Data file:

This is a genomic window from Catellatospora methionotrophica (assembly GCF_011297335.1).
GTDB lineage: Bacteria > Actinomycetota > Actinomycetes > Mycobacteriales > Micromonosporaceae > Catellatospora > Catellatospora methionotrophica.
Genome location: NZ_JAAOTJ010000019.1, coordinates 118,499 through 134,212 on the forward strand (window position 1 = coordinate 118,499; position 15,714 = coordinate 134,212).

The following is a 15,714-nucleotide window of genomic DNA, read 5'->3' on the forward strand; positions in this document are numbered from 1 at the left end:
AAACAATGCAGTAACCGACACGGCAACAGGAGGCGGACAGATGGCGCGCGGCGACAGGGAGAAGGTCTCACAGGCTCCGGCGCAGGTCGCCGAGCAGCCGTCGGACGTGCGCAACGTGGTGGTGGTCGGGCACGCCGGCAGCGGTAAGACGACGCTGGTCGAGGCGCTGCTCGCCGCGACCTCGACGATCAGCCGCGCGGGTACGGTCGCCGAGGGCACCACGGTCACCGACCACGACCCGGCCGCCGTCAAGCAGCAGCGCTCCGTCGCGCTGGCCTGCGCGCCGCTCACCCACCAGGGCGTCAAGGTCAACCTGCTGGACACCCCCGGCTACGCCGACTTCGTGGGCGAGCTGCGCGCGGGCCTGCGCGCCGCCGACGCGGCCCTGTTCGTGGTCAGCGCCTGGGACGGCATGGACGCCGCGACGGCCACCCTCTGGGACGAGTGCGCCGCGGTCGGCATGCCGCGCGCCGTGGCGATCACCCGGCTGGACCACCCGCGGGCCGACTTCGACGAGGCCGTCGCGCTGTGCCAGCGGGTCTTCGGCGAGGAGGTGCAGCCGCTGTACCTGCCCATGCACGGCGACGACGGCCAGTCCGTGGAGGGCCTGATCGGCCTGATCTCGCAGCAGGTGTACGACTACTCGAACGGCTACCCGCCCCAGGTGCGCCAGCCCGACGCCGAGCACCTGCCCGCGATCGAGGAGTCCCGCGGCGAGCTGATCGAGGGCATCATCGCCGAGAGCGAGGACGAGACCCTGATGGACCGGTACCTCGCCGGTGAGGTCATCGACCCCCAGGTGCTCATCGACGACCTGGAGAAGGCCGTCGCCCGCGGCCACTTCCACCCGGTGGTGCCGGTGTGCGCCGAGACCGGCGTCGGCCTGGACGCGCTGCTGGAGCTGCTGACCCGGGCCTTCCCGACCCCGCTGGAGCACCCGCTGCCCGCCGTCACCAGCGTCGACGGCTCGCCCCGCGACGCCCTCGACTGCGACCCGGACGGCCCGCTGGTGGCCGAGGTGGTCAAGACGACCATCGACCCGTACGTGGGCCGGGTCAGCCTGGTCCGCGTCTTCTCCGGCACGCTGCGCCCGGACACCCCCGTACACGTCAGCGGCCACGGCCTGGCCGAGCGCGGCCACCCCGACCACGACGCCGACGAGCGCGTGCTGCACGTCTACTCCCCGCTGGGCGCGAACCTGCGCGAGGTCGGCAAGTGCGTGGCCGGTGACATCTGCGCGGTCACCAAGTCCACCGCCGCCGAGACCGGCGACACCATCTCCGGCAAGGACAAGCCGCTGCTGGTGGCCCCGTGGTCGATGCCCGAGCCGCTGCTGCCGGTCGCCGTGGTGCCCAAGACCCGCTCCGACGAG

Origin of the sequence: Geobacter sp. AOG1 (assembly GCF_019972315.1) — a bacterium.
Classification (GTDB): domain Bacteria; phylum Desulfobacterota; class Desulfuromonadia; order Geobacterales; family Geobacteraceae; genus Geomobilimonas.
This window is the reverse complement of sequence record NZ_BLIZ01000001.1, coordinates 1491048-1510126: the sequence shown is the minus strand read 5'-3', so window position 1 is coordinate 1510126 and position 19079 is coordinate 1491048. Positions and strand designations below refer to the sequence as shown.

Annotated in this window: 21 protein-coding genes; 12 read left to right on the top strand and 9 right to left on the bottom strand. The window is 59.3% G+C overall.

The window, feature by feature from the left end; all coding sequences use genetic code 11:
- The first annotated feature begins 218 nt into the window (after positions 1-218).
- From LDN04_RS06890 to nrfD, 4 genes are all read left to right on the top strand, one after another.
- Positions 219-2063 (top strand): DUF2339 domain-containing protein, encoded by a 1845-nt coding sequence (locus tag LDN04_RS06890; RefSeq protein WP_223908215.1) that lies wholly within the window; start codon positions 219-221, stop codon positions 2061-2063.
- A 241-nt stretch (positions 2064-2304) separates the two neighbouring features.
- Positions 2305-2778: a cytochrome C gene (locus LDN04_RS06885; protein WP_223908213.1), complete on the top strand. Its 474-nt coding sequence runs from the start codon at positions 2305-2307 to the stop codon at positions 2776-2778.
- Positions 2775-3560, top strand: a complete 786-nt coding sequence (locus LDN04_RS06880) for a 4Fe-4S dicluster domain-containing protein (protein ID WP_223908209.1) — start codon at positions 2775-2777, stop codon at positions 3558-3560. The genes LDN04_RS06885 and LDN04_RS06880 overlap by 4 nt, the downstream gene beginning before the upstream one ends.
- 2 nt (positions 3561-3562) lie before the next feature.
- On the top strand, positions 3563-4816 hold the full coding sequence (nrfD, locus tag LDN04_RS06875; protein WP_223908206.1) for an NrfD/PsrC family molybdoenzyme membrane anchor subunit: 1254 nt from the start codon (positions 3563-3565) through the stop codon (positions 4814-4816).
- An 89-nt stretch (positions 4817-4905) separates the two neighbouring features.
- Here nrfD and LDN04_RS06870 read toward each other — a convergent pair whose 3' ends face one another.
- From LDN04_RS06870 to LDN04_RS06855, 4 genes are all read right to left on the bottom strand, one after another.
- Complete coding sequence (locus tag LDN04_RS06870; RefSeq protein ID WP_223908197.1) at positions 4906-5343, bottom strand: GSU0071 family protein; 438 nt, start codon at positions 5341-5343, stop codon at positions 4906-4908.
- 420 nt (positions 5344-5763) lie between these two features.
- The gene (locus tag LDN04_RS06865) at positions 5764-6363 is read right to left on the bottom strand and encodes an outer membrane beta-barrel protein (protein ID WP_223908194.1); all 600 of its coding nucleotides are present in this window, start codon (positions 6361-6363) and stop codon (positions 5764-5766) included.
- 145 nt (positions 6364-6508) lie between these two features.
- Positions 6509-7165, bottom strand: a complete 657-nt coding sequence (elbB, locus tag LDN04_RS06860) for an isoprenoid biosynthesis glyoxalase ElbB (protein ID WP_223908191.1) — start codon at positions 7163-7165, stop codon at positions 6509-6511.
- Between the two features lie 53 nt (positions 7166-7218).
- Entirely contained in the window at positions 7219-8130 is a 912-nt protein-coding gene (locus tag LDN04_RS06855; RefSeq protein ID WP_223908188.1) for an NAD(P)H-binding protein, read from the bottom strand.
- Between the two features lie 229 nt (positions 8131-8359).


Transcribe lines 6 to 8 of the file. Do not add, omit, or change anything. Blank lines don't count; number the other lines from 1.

Origin of the sequence: Geobacter sp. AOG1 (assembly GCF_019972315.1) — a bacterium.
Classification (GTDB): domain Bacteria; phylum Desulfobacterota; class Desulfuromonadia; order Geobacterales; family Geobacteraceae; genus Geomobilimonas.
This window is the reverse complement of sequence record NZ_BLIZ01000001.1, coordinates 1491048-1510126: the sequence shown is the minus strand read 5'-3', so window position 1 is coordinate 1510126 and position 19079 is coordinate 1491048. Positions and strand designations below refer to the sequence as shown.